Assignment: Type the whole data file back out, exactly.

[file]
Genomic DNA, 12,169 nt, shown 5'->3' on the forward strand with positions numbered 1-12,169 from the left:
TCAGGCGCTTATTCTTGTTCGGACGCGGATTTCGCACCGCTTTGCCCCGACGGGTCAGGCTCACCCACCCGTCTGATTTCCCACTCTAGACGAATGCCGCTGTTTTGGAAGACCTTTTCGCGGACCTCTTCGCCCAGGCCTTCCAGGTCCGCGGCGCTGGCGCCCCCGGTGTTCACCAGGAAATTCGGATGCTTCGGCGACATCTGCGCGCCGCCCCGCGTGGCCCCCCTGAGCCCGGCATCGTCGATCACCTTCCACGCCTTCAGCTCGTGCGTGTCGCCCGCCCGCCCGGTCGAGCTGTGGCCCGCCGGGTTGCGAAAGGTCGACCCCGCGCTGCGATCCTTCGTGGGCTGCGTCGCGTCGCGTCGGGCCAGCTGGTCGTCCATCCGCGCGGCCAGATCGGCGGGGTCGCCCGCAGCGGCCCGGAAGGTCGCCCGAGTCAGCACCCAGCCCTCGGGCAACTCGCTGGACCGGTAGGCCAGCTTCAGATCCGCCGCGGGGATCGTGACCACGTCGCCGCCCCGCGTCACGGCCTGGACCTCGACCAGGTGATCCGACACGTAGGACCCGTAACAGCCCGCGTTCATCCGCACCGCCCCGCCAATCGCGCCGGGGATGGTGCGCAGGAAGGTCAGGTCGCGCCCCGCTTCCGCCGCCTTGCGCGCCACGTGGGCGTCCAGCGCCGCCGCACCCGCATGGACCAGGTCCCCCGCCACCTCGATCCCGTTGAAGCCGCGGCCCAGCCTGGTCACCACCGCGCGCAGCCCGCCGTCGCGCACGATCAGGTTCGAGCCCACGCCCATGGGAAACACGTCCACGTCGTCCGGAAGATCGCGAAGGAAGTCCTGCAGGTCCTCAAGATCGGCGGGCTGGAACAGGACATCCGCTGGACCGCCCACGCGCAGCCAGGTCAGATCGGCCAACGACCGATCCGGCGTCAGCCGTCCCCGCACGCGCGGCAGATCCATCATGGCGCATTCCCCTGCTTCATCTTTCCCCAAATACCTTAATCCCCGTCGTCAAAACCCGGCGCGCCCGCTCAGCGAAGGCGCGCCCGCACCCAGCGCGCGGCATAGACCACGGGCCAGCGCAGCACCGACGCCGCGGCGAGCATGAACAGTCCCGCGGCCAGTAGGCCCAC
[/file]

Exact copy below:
Genomic DNA, 12,169 nt, shown 5'->3' on the forward strand with positions numbered 1-12,169 from the left:
TCAGGCGCTTATTCTTGTTCGGACGCGGATTTCGCACCGCTTTGCCCCGACGGGTCAGGCTCACCCACCCGTCTGATTTCCCACTCTAGACGAATGCCGCTGTTTTGGAAGACCTTTTCGCGGACCTCTTCGCCCAGGCCTTCCAGGTCCGCGGCGCTGGCGCCCCCGGTGTTCACCAGGAAATTCGGATGCTTCGGCGACATCTGCGCGCCGCCCCGCGTGGCCCCCCTGAGCCCGGCATCGTCGATCACCTTCCACGCCTTCAGCTCGTGCGTGTCGCCCGCCCGCCCGGTCGAGCTGTGGCCCGCCGGGTTGCGAAAGGTCGACCCCGCGCTGCGATCCTTCGTGGGCTGCGTCGCGTCGCGTCGGGCCAGCTGGTCGTCCATCCGCGCGGCCAGATCGGCGGGGTCGCCCGCAGCGGCCCGGAAGGTCGCCCGAGTCAGCACCCAGCCCTCGGGCAACTCGCTGGACCGGTAGGCCAGCTTCAGATCCGCCGCGGGGATCGTGACCACGTCGCCGCCCCGCGTCACGGCCTGGACCTCGACCAGGTGATCCGACACGTAGGACCCGTAACAGCCCGCGTTCATCCGCACCGCCCCGCCAATCGCGCCGGGGATGGTGCGCAGGAAGGTCAGGTCGCGCCCCGCTTCCGCCGCCTTGCGCGCCACGTGGGCGTCCAGCGCCGCCGCACCCGCATGGACCAGGTCCCCCGCCACCTCGATCCCGTTGAAGCCGCGGCCCAGCCTGGTCACCACCGCGCGCAGCCCGCCGTCGCGCACGATCAGGTTCGAGCCCACGCCCATGGGAAACACGTCCACGTCGTCCGGAAGATCGCGAAGGAAGTCCTGCAGGTCCTCAAGATCGGCGGGCTGGAACAGGACATCCGCTGGACCGCCCACGCGCAGCCAGGTCAGATCGGCCAACGACCGATCCGGCGTCAGCCGTCCCCGCACGCGCGGCAGATCCATCATGGCGCATTCCCCTGCTTCATCTTTCCCCAAATACCTTAATCCCCGTCGTCAAAACCCGGCGCGCCCGCTCAGCGAAGGCGCGCCCGCACCCAGCGCGCGGCATAGACCACGGGCCAGCGCAGCACCGACGCCGCGGCGAGCATGAACAGTCCCGCGGCCAGTAGGCCCAC